In spite of its seemingly contemporary design, the armillary sphere is, in face, an ancient astrological instrument. The armillary sphere was frequently used in Europe in the seventeenth century to illustrate the Ptolemaic theory of a central earth; it used metal rings which illustrated the nine spheres of the universe. The usual device, a skeleton of the celestial globe with circles arranged into degrees for angle measurement, represents the great circles of the heavens. The latter includes the horizon, meridian, equator, tropics, and polar circle. The Noyes Armillary Sphere includes a series of bronze rings on which are also found the symbols of the zodiac and the hours, given in Roman numerals. A bronze arrow forms the axis, and, in the center, a small winged genie greets the sun. (James M. Goode, The Outdoor Sculpture of Washington, D.C., The Smithsonian Institution Press, 1974)

The armillary sphere suffered serious damage during the late 1960s and was removed for repair. Its whereabouts is presently unknown. The armillary sphere was worked in bronze, and placed on a green granite pedestal. Other significant park embellishments were wrought in iron. For example, at the north end of the park, a wrought-iron fence is decorated with small armillary spheres, reflecting the significance of the Noyes Armillary Sphere.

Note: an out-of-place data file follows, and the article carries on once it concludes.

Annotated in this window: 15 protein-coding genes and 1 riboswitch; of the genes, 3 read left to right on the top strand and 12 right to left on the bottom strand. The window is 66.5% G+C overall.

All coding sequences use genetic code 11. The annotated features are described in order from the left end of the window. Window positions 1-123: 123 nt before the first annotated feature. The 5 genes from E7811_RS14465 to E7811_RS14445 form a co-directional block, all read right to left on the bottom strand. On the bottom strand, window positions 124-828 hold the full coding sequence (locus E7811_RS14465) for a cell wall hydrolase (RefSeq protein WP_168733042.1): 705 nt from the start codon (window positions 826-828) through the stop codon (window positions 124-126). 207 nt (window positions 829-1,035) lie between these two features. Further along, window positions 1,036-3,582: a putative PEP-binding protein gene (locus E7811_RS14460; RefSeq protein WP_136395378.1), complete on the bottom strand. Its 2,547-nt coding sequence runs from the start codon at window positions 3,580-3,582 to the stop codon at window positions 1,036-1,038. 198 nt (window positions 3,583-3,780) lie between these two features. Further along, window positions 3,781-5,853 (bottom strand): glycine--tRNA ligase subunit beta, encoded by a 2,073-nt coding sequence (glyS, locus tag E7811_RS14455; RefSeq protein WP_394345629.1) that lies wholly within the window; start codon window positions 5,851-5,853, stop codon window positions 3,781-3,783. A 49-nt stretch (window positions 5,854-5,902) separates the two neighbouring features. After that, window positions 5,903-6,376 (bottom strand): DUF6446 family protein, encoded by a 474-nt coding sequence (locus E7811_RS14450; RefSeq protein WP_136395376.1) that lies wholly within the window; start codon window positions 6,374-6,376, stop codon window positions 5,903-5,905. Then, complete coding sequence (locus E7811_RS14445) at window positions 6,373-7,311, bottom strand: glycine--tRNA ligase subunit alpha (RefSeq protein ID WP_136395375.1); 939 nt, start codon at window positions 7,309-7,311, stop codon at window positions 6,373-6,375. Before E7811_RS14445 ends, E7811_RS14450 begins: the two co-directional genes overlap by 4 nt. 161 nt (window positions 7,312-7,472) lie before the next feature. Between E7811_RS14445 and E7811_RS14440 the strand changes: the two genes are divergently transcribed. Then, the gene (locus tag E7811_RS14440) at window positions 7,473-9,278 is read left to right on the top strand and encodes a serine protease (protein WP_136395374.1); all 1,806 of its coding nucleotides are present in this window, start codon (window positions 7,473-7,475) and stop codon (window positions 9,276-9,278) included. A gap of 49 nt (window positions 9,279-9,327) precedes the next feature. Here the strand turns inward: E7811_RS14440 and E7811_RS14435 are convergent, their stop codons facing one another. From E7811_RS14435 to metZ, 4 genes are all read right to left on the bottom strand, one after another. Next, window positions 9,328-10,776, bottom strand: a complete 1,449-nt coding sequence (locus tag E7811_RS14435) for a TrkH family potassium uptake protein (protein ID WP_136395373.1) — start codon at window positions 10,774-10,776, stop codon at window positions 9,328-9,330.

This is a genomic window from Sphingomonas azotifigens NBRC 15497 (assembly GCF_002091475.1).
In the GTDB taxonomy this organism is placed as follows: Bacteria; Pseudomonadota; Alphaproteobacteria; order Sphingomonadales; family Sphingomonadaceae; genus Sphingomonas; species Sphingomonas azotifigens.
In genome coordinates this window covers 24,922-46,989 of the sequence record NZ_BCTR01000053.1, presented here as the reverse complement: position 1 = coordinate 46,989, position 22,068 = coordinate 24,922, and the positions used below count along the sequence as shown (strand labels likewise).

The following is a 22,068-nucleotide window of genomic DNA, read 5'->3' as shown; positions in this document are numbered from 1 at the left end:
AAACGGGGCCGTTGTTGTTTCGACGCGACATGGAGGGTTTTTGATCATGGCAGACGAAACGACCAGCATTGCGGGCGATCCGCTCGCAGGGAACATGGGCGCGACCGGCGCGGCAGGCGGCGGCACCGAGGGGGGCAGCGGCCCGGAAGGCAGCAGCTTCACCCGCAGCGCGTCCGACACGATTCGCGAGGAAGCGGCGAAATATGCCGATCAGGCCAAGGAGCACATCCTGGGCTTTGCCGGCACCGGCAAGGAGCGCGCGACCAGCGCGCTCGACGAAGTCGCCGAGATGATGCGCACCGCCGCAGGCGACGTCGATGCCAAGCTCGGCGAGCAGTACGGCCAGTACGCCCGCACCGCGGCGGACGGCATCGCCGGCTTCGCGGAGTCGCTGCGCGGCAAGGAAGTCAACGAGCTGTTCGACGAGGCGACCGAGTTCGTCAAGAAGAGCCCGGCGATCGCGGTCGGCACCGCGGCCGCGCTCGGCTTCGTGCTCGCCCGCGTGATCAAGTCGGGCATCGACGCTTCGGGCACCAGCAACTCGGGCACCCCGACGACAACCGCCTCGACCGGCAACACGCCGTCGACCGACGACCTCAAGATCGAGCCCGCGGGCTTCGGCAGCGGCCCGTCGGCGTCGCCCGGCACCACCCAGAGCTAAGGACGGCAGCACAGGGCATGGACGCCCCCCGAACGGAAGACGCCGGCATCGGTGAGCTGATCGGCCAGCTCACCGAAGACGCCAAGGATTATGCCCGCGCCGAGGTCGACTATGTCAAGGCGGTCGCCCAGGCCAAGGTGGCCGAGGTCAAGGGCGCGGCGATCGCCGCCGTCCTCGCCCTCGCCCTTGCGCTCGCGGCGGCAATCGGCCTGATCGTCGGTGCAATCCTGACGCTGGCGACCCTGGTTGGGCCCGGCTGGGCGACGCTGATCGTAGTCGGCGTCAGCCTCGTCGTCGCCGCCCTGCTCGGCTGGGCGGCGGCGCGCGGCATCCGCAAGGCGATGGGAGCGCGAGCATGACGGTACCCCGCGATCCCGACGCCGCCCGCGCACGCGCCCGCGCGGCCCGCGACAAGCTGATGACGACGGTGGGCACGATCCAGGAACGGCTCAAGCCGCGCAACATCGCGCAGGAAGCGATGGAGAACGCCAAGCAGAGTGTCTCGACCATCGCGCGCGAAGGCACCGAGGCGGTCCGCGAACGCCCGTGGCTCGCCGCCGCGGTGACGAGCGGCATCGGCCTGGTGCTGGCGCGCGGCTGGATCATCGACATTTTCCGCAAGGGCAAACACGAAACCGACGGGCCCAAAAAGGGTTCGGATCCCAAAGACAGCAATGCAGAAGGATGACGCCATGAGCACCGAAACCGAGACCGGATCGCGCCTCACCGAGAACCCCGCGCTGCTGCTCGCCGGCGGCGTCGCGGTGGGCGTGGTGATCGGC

This article and photograph was obtained from the Library of Congress and is in the public domain. They are being republished here under the fair use doctrine of U.S. copyright law in order to advocate for a replacement armillary sphere in Meridian Hill Park.



Armillary Sphere Donated to ‘Federal City’ by Author; Ancient Astronomical Device Links Early Chinese to Modern Americans – The Washington Post, November 10, 1936
|| 2/7/2010 || 1:37 pm || + Render A Comment || ||

No one knows where the Noyes Armillary Sphere is today. Over the last few years I have personally called the Smithsonian & the National Park Service inquiring about the sculpture’s existence, but all have said it is lost. I genuinely find that difficult to believe because its not a small sculpture, but a rather large one. Some day in the future I would like to see this sculpture replaced and over time I hope to post more photographs and articles about this lost sculpture of Washington, DC.

According to the Smithsonian Institution Research Information System: